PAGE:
The overall effects of signaling inhibitors were generally similar between human SAECs and RLMVECs, but some minor differences were observed that deserve comment. First, the phospholipase C inhibitor U73122 inhibited PAF-induced IL-8 production in SAECs at 10 μM but not at 1 μM. In contrast, SP-induced CINC-1 production was significantly inhibited by 1 μM U73122 (). Although the reason for this difference is not understood, it is consistent with previous results suggesting that higher concentrations of U73122 are necessary to inhibit phospholipase C mediated effects in lung epithelial cells compared with endothelial cells. For example, we previously observed similar effects in A549 cells [8
], and other studies in lung epithelial cells have typically employed U73122 concentrations of at least 10 μM [31
]. In endothelial cells, a variety of events mediated by phospholipase C have been shown to be inhibited by 1 μM U73122 [35
]. A second difference in the response of the different cell types was the increase in CINC-1 expression following treatment of endothelial cells with 1 μM manumycin A that was not observed in SAECs (). This differential response to different doses of manumycin appears to be unusual but not unprecedented. Low doses of ras inhibitors, including manumycin, stimulated the growth of ras-transformed cells at low concentrations and inhibited growth at higher doses [39
]. No information is available regarding the mechanisms underlying these effects. A third difference was the lack of response to the Raf-1 inhibitor GW5074 in the endothelial cells. One possibility to explain this result is that in epithelial cells Raf-1 is required, but in endothelial cells this pathway depends on other forms of Raf, such as B-Raf, which are not as readily inhibited by GW5074 [40
Human IL-8 and rat CINC-1 are both acutely upregulated in response to a variety of injurious or proinflammatory stimuli and share common features by which gene expression is controlled. The IL-8 promoter contains an NF-κB binding site, and this factor is the primary regulator of IL-8 at the transcriptional level. In addition, the proximal promoter contains binding sites for NF-IL6 (C/EBP) and AP-1, which in some circumstances are required for maximal increases in gene expression. IL-8 expression may also be controlled at the level of message stability mediated by sequences in the 3′ untranslated region of the mRNA [41
]. Likewise, NF-κB binding to a site in the proximal promoter region of CINC-1 is the most important mechanism controlling its upregulation [42
]. Similar to IL-8, the CINC-1 gene contains consensus sequences for NF-IL6 binding motif and message instability, but the functional activity of these elements has not been demonstrated. The presence of an AP-1 site in the CINC-1 gene has not been reported. The results of the present study are consistent with a major role for NF-κB in mediating the upregulation of IL-8 and CINC-1 in response to GPCR ligands, although additional roles for these other factors cannot be excluded.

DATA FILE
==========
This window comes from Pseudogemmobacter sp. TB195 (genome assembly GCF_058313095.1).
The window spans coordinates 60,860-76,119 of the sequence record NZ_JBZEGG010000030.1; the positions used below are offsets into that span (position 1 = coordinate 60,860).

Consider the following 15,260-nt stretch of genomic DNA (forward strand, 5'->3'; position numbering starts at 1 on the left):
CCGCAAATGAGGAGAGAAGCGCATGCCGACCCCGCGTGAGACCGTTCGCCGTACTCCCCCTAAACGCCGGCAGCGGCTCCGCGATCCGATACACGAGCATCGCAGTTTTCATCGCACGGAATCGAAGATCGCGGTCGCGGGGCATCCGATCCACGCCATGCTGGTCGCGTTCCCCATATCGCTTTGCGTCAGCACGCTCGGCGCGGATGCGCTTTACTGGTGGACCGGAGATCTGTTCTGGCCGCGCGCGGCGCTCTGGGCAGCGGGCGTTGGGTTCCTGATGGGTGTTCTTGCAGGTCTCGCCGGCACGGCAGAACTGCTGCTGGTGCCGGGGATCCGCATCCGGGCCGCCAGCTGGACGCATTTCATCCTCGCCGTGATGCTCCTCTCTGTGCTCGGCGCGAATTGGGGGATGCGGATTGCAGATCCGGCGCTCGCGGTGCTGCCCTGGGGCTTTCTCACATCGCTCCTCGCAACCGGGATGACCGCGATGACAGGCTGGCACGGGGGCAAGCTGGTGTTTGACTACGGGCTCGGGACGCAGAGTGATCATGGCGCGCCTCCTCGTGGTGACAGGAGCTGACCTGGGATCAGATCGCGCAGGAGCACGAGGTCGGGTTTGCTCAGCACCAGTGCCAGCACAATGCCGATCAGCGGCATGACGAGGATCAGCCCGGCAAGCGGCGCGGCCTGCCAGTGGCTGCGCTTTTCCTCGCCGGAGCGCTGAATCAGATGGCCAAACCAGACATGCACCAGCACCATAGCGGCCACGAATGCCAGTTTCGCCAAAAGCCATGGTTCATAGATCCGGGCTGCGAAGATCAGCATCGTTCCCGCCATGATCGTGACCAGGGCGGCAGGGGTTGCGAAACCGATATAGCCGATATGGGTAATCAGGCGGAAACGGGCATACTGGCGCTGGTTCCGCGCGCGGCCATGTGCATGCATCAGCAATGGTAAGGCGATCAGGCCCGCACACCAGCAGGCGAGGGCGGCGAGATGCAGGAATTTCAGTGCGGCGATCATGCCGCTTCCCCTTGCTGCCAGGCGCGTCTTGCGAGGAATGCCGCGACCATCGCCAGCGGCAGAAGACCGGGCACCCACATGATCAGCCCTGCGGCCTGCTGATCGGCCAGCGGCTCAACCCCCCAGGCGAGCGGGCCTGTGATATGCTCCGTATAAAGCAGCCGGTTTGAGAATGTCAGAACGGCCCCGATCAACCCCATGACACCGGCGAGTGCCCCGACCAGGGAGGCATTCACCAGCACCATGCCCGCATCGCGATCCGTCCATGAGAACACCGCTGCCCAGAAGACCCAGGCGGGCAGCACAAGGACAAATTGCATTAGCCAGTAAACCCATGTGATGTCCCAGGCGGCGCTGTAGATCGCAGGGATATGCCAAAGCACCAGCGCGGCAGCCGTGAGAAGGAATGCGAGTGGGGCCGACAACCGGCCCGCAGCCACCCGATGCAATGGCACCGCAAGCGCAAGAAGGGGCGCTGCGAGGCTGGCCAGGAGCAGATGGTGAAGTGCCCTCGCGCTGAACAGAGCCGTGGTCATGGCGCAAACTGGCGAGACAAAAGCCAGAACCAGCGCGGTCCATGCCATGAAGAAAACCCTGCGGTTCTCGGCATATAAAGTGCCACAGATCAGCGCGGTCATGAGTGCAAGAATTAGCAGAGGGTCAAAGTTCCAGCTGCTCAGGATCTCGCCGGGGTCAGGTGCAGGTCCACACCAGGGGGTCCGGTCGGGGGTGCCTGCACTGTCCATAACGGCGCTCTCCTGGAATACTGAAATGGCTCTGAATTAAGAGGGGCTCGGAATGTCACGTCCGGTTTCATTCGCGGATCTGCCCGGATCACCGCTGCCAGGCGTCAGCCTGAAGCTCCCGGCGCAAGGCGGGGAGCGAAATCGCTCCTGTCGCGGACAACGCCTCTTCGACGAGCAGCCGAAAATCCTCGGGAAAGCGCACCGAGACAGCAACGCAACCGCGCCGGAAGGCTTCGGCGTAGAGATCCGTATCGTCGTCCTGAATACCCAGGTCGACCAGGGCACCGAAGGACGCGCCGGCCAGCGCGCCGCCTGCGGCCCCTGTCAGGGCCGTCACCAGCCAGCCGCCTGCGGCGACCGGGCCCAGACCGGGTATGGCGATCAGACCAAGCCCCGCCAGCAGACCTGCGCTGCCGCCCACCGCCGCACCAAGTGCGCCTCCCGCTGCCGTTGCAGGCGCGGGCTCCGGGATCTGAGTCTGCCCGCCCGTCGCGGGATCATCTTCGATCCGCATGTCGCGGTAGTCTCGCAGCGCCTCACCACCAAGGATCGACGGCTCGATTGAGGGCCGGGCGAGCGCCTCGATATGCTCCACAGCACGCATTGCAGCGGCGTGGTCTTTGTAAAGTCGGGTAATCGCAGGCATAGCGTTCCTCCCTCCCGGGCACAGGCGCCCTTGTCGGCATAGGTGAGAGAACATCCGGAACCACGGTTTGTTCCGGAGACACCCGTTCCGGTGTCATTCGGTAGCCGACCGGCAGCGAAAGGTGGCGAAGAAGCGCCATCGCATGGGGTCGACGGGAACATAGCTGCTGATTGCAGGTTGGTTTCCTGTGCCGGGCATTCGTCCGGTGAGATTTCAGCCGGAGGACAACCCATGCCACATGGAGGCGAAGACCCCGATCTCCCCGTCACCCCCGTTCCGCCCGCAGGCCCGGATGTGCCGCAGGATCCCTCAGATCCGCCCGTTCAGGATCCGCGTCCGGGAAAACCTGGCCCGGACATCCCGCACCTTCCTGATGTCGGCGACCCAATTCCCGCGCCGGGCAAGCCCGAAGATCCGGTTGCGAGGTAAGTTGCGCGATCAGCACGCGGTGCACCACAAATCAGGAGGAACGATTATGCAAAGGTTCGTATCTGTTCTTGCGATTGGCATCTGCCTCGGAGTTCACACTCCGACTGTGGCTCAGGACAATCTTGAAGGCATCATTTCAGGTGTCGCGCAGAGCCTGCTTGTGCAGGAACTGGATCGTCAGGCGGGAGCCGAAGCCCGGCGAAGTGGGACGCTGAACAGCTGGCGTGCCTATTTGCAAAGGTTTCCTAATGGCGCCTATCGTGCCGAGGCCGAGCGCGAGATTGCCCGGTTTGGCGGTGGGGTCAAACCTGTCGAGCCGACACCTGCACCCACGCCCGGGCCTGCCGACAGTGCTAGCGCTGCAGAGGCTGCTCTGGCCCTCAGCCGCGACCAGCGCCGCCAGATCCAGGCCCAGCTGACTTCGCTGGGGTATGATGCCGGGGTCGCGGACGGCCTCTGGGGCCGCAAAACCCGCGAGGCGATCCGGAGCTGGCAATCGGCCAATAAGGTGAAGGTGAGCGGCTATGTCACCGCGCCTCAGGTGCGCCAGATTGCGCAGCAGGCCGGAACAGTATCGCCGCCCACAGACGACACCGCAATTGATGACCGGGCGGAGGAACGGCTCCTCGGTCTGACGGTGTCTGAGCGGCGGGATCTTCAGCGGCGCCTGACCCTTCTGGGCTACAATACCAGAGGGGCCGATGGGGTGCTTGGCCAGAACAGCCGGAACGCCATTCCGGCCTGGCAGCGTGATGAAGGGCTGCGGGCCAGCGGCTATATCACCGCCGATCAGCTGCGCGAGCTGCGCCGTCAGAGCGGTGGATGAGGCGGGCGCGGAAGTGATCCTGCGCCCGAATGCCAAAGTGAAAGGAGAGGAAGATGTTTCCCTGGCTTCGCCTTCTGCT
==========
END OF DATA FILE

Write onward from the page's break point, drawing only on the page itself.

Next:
depicts a proposed signal transduction pathway activated by ligands for Gq
-coupled GPCRs based on the results shown here for SAECs and RLMVECs and in our earlier study in A549 cells [8
]. In the present study, signaling pathways in primary cells were investigated using chemical inhibitors. In the cells used here, transfection methods that were effective in introducing DNA constructs into the primary cells also induced significant cell death (not shown). As we are examining signaling pathways activated during injury, this problem precluded the use of potentially more specific genetic inhibitors such as dominant-negative mutants. However, because we have examined the effects of inhibiting signaling molecules that are often closely linked (e.g. Ras/Raf/Erk), the overall evidence for involvement of these molecules is enhanced over the use of single signaling inhibitors in isolation. Although minor differences in the responses to some inhibitors were observed, the overall results implicating the signaling molecules shown in the model were consistent among the different cell types. The activation of phospholipase C by GPCRs through Gq
leading to calcium release and PKC activation has been well characterized in many cell types. This proximal phospholipase C/calcium/PKC cascade is commonly linked to downstream activation of the Ras/Raf/Erk pathway. In some cells these pathways are linked by the calcium-activated tyrosine kinase Pyk2 [11
]. Our results with the AG 17 inhibitor are consistent with the involvement of Pyk2 in the primary cells we used, but the limited specificity of this tyrosine kinase inhibitor does not allow us to definitively rule out the potential requirement for other kinases. Erk activation is well known to stimulate the activation of NF-κB in response to a variety of external stimuli, but the exact mechanism by which this occurs and the nature of any potential intermediates remains unclear. One potential mechanism involves ribosomal S6 kinase 1, an Erk substrate which has been implicated in activating NF-κB through both IκB-dependent and -independent mechanisms [43
Signaling model for activation of cytokine gene expression by ligands for Gq-coupled GPCRs
The signaling mechanisms we have identified for PAF- and SP-induced upregulation of chemokine expression are generally consistent with previous experiments with Gq
-coupled GPCRs. For example, treatment of A549 cells with BK led to NF-κB activation mediated by the BK B2 receptor through a Ras/Raf/Erk-dependent pathway [17
]. PAR-2-induced upregulation of IL-8 production in A549 cells was dependent on PKC, MEK, and tyrosine kinase activity [16
]. SP-induced upregulation of NF-κB in human endothelial cells was dependent on intracellular calcium release [30
In summary, we have demonstrated increased cytokine production in primary lung epithelial and endothelial cells in response to multiple GPCR ligands. The intracellular signaling mechanisms responsible for the upregulation of IL-8 by PAF in primary epithelial cells and the increased expression of CINC-1 by SP in primary endothelial cells appeared similar based on responses to signaling inhibitors. The inhibitor studies were consistent with a model involving phospholipase C/calcium/PKC and Ras/Raf/Erk pathways. These results provide potential molecular targets for inhibition of GPCR-induced proinflammatory events. Furthermore, these findings suggest that the signaling pathway we have identified is a general mechanism for activating proinflammatory gene expression by GPCRs.